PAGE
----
2013 stats (minor league): Eight games, one start, 2-0 record, 7.1 innings pitched, two runs allowed, 2.45 ERA, 0.68 WHIP.
Left-handed pitcher Scott Elbert was taken 17th overall by the Los Angeles Dodgers in the 2004 amateur draft and has largely been a disappointment. His first appearance with the Dodgers came in 2008 when he pitched in 10 games. Elbert had a significant increase in appearances with 47 in 2012 and 43 in 2012. However, the 28-year-old has undergone three elbow procedures dating back to September of 2012 and his chances of wearing a Dodgers uniform in 2014 appear slim.
Elbert’s aforementioned elbow procedure in 2012 was to remove scar tissue that had formed in the back of his left elbow. That was followed up by another procedure in January of 2013, which repaired cartilage damage in the same elbow. Elbert then suffered a setback in his rehab and underwent Tommy John surgery in June of 2013, which cemented his unavailability for last season. Following the surgery, the Dodgers set the initial timetable for recovery at 12 to 16 months. The left-hander’s last appearance in the Majors came on Aug. 26, 2012.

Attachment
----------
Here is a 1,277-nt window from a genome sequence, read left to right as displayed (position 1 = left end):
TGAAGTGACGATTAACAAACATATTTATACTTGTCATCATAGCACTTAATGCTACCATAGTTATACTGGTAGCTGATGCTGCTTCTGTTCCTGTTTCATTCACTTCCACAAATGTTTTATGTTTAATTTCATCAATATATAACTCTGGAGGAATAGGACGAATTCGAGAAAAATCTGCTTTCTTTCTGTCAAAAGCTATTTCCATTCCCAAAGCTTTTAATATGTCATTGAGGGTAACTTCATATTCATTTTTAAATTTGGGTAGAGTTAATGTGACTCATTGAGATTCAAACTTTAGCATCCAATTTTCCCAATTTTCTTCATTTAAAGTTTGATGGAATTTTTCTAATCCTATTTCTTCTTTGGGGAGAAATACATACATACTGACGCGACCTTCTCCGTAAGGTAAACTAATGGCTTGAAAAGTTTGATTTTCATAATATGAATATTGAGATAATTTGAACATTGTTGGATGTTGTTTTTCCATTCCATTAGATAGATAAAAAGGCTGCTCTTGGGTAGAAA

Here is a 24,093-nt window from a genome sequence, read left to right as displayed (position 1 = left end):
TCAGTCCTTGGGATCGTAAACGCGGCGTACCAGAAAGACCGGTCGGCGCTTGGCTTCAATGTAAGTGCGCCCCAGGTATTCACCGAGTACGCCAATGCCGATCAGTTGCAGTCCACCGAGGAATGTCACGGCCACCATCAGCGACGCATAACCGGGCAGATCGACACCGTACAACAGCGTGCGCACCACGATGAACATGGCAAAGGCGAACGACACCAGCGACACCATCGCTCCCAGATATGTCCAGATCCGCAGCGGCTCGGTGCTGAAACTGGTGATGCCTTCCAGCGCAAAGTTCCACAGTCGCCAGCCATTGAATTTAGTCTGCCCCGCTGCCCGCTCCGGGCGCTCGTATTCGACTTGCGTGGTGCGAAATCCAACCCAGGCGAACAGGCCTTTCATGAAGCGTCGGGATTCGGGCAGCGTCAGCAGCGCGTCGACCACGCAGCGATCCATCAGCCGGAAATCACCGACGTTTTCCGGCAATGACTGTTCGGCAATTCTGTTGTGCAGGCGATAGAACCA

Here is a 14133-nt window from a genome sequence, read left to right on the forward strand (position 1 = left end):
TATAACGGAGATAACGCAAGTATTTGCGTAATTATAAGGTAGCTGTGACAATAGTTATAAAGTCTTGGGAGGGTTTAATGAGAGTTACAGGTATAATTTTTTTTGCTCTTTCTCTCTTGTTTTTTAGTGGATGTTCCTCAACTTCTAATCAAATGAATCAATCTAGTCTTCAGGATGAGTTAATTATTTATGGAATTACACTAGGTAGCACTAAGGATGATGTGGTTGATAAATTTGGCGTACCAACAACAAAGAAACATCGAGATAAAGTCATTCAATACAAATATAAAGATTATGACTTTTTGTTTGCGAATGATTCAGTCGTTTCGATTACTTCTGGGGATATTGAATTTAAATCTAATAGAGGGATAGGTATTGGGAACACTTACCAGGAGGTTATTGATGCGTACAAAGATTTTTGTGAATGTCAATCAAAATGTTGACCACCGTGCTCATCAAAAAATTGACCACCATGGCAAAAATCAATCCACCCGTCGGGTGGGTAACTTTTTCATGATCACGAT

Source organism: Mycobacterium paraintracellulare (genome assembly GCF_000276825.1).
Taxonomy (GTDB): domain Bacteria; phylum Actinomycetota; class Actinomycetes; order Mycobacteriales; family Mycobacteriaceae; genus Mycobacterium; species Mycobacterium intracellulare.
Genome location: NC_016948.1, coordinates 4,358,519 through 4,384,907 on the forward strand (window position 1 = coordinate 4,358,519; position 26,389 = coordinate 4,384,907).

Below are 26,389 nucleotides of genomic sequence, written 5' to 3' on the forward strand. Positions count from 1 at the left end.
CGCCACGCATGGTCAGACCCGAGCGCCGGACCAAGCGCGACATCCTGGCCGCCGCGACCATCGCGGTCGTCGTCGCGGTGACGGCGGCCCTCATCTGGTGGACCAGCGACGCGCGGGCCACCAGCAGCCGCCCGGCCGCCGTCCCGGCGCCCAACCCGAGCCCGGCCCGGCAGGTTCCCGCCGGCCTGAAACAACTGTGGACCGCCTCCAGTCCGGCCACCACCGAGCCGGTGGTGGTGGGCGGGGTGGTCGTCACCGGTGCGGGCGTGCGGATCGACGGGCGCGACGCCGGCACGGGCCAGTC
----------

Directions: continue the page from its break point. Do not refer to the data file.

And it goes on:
Coincidentally, Elbert’s injury woes opened the door for the emergence of J.P. Howell and Paco Rodriguez. Without the assurance of Elbert’s availability for the 2013 season, Howell was signed to a one-year, $2.85 million contract and he has since been re-signed to a two-year deal.
When Elbert was placed on the disabled in August of 2013, it meant a roster spot was available and that was given to Rodriguez. Like Howell, Rodriguez became a mainstay in the bullpen last season and he figures to hold a similar role in 2014. Elbert’s 2014 outlook became even more grim when he was placed on the 60-day disabled list to make room for the signing of another left-hander, former Atlanta Brave Paul Maholm.
The Dodgers avoided going to arbitration with Elbert when they agreed to terms on a one-year, $575,000 contract last November.
2014 prediction: Not only must Elbert deal with potentially trying to unseat Howell and Rodriguez in the bullpen, his 12-16 month recovery timeframe makes that even more difficult. Conceivably, the earliest Elbert would be ready to pitch is three months into the season. By that point, Howell and Rodriguez should be well entrenched in their roles on the team. That being said, Elbert will more than likely find himself in the minor league system whenever he is able to pitch and barring an extreme number of injuries, won’t make any contributions to the big league roster in 2014.
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